Making fun of fashion is not for the faint of heart. And now it could be outlawed in some parts of the world.
A Japanese Intellectual Property High Court ruled in favor of Louis Vuitton after an independent seller and retailer in Tokyo that carried “remake” LV products on its web site that seemingly ridiculed the luxury fashion house.
The items in question included sneakers made with what looked like real Louis Vuitton monogrammed leather and baseball caps with LV-patterned brims. Louis Vuitton filed a suit against the indie shop for unfair competition and trademark infringement.
The French fashion house argued that the LV monogram was “devised as a countermeasure against counterfeit goods” and said the knock-offs were confusing to customers who were looking for the real deal.
Even the name of the company — Junkmania — could have lasting negative effects on a luxury brand’s image. Louis Vuitton asked the courts to order the online shop to remove the products from its web site immediately.
But Junkmania shot back, saying the company is an obvious parody site. The cheap price, secondhand market and use of the word “remake” on the web site make it obvious to shoppers that the company is not affiliated with Louis Vuitton.
The company’s street fashion, “brings about a mismatch feeling and a sense of playfulness,” the court documents read.
In fact, the web site is full of amusing finds, like metal lockets with the Chanel logo, “Nike” fanny packs and baseball caps, and YSL pendants for less than $100. On the company’s Instagram page, nearly 32,000 people follow photos of Apple hoodies and other company parodies.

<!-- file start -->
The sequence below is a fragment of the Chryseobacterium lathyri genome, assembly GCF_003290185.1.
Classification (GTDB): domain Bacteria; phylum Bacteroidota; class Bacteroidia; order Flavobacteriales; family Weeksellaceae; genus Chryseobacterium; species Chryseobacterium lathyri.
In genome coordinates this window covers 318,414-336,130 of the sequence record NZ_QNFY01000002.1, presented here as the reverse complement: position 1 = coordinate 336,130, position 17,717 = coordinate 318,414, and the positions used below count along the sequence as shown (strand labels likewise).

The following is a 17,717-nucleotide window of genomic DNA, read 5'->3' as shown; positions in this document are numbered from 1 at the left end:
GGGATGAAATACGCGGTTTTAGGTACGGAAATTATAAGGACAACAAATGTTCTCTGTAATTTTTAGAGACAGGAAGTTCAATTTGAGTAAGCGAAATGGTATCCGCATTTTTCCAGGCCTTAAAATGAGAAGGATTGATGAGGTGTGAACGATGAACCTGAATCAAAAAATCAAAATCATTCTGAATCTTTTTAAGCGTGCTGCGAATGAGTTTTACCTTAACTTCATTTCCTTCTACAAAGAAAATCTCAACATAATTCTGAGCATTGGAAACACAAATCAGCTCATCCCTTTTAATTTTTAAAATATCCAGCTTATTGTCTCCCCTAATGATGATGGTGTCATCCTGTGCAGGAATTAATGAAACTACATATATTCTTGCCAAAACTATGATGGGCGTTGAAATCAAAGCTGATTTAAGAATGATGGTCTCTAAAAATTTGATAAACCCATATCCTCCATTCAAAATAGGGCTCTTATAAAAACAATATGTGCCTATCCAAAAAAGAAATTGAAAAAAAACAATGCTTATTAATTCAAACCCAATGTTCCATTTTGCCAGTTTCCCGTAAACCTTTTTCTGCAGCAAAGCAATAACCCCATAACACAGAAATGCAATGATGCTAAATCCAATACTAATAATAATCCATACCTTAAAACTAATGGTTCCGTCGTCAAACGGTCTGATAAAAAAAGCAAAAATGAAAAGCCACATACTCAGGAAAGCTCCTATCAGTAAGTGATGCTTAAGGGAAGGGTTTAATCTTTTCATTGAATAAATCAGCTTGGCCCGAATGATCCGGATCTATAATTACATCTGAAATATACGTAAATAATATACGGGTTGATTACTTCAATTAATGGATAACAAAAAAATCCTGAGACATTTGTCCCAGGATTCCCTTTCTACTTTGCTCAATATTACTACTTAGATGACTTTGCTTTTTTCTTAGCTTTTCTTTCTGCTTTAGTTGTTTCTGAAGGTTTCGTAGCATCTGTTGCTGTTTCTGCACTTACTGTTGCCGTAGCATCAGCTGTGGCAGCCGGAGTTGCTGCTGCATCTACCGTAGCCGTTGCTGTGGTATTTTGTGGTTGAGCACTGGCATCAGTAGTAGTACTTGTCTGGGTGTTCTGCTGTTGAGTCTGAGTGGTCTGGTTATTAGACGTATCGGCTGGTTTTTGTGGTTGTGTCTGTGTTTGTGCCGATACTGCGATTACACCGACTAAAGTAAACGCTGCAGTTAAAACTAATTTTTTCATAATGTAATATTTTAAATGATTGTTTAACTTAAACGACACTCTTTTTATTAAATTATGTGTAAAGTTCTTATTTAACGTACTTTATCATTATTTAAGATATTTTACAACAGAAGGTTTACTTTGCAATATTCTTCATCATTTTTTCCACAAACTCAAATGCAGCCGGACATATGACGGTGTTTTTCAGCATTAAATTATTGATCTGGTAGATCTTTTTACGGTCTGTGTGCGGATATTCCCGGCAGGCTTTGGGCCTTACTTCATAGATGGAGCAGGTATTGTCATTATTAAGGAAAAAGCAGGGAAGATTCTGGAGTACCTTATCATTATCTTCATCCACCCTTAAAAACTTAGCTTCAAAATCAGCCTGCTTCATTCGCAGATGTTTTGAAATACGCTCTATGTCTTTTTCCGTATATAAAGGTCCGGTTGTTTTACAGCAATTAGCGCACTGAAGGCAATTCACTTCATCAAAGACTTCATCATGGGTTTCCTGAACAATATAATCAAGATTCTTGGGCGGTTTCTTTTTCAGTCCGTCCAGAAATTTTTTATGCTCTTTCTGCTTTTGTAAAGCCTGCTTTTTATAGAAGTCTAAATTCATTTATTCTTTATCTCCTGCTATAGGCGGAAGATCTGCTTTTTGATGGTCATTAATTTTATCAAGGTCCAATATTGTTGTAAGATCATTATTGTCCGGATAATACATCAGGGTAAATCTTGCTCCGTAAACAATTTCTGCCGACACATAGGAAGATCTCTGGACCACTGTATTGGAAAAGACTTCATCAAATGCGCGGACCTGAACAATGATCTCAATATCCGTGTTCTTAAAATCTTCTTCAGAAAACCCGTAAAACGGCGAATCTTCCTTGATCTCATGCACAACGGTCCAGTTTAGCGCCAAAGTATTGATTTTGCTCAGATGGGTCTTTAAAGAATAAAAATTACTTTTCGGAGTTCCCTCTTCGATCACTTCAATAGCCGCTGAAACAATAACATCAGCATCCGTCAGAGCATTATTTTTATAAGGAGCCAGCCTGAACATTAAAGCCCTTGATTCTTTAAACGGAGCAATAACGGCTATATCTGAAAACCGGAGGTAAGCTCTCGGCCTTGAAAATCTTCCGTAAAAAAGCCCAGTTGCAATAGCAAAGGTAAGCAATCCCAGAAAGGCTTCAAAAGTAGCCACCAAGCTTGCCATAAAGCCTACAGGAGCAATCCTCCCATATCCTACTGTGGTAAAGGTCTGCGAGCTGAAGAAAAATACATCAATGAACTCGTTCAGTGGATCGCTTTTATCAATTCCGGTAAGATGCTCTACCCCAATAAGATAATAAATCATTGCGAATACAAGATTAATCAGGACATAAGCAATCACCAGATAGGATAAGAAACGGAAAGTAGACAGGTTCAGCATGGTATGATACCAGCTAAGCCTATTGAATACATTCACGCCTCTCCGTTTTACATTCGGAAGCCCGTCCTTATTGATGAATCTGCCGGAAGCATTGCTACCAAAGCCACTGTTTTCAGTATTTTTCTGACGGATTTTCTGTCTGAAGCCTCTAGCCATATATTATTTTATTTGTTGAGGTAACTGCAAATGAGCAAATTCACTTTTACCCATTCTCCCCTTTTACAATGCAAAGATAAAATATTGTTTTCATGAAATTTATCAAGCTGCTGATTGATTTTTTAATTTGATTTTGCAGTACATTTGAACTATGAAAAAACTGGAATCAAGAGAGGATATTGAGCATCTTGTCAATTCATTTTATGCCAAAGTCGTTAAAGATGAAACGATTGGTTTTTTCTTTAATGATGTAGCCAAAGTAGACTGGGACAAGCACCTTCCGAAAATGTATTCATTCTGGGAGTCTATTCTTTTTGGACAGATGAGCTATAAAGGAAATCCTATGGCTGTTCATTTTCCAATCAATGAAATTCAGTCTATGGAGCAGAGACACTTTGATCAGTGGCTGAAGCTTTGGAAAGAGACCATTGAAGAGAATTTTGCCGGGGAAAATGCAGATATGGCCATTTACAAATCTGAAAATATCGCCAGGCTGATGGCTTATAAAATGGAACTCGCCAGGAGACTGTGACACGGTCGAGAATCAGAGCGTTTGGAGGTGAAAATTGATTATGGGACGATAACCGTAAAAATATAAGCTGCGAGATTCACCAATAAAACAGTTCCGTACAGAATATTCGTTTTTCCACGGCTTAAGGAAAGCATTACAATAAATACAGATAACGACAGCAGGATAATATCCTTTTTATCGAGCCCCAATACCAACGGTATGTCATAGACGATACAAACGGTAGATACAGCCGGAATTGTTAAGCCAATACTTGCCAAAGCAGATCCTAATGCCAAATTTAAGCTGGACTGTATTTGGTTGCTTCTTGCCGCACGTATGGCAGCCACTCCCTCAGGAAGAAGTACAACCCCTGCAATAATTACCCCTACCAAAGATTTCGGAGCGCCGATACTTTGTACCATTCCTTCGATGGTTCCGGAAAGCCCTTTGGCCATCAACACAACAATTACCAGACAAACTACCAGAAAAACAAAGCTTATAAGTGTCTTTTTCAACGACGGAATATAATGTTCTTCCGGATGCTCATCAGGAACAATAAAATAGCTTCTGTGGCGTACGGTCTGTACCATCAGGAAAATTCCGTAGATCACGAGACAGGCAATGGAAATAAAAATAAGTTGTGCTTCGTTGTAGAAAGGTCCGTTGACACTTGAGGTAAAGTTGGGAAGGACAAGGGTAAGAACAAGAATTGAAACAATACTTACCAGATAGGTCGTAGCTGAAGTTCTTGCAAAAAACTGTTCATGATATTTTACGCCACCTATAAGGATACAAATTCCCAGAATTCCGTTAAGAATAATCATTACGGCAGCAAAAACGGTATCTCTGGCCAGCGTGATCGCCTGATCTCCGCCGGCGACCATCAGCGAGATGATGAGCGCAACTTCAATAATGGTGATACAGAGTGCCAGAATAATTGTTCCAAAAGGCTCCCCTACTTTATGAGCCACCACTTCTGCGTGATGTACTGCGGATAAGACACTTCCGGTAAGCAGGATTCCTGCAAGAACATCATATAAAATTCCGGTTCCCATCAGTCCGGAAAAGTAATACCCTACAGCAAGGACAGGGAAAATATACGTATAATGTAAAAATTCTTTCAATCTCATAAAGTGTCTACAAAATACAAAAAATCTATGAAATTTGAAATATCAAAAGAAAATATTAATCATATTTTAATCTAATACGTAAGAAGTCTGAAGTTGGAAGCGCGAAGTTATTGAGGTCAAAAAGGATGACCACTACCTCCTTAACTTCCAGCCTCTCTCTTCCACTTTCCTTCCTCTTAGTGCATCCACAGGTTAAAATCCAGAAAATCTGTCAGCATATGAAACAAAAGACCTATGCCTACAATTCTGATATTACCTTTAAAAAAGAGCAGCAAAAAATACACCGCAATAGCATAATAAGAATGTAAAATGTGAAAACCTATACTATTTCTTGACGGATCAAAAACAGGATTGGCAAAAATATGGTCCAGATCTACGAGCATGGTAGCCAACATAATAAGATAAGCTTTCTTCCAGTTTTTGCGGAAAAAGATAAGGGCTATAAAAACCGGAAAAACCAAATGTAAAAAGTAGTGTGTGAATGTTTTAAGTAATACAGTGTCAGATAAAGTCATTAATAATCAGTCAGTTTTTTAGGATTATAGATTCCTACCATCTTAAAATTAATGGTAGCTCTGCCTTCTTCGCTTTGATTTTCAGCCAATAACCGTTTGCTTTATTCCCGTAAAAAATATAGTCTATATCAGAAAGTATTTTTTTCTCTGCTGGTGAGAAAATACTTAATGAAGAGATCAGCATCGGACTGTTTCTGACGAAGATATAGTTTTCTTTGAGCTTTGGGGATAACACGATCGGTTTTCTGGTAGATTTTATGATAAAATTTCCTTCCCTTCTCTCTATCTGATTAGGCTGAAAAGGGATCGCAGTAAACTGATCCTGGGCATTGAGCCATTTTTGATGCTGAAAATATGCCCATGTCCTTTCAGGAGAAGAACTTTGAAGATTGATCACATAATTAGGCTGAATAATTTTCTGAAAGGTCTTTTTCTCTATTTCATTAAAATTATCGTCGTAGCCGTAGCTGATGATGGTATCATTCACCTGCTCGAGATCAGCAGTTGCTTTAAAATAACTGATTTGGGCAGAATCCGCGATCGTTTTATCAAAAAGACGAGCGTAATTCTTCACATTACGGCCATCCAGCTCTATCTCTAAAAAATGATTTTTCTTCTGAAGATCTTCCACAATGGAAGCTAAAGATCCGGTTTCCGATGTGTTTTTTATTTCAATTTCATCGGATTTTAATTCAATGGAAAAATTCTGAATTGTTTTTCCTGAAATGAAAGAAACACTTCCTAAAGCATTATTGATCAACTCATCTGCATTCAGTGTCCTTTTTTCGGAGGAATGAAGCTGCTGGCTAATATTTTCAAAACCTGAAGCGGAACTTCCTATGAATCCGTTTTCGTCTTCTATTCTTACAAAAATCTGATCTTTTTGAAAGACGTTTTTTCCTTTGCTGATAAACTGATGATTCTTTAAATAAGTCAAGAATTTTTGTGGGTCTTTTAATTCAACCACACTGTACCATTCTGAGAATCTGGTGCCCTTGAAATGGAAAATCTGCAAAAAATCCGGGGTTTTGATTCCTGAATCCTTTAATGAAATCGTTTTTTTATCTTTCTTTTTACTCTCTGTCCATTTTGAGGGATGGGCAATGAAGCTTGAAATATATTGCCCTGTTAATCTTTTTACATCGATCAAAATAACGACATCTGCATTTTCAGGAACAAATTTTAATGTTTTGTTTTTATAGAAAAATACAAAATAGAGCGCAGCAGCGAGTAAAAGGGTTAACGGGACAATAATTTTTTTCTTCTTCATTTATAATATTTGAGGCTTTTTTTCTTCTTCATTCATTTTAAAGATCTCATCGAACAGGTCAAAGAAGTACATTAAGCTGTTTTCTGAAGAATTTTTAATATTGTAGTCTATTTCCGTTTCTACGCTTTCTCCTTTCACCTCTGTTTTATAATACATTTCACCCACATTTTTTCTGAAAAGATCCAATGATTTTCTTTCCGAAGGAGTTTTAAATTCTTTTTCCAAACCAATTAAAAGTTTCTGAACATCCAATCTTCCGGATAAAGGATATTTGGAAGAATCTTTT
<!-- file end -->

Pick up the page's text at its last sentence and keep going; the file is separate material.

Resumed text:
Even so, in a case that could have long-lasting effect on what it means to resell “custom-made” products — at least in Japan, the Japanese courts ruled in favor of the Paris-based company. The court found, that while Junkmania’s products may not confuse customers, it was still using a famous brand for a commercial purpose without authorization, which is a form of unfair competition.
Louis Vuitton was awarded 1.7 million Japanese Yen, or a little less than $15,000. The products have been removed from Junkmania’s site.
The small amount shows just how far Louis Vuitton will go to protect its trademark, said Marc Reiner, an IP lawyer at Hand Baldachin & Associates. Louis Vuitton would not respond to a request for comment.
Still, the courts did not rule in the trademark portion of the case, according to Masaki Mikami, the attorney handling the case, at Marks IP in Japan. But, Mikami said, that does not mean the company is not liable for trademark infringement.
Junkmania’s owner, who did not comment, argued in the court proceedings that nominal use of the Louis Vuitton pattern did not serve as a source indicator for the brand.
While trademark laws differ from territory to territory, there are generally accepted rules that govern the international fashion community.
Japan’s Exhaustion Doctrine, similar to the United States’ First Sale Doctrine, says consumers are allowed to do what they want with their own products. That means a shopper may sell a Louis Vuitton bag on eBay without permission. Same goes for artists or designers who alter products for resale — as long as they make it obvious that the new products are not a collaboration with the original company. Mikami said reselling genuine products is not prohibited in Japan.
But brand indicators, such as Louis Vuitton’s LV monogram, are also protected by Japanese trademark law, according to Mikami.
Iris Gunther, the International Trademark Association’s external relations manager for enforcement, said the question is whether one person’s creations violate another person’s rights.
“Your freedom of speech rights end where someone else’s private property rights begin, and that would be Louis Vuitton’s IP rights in this case,” Gunther said.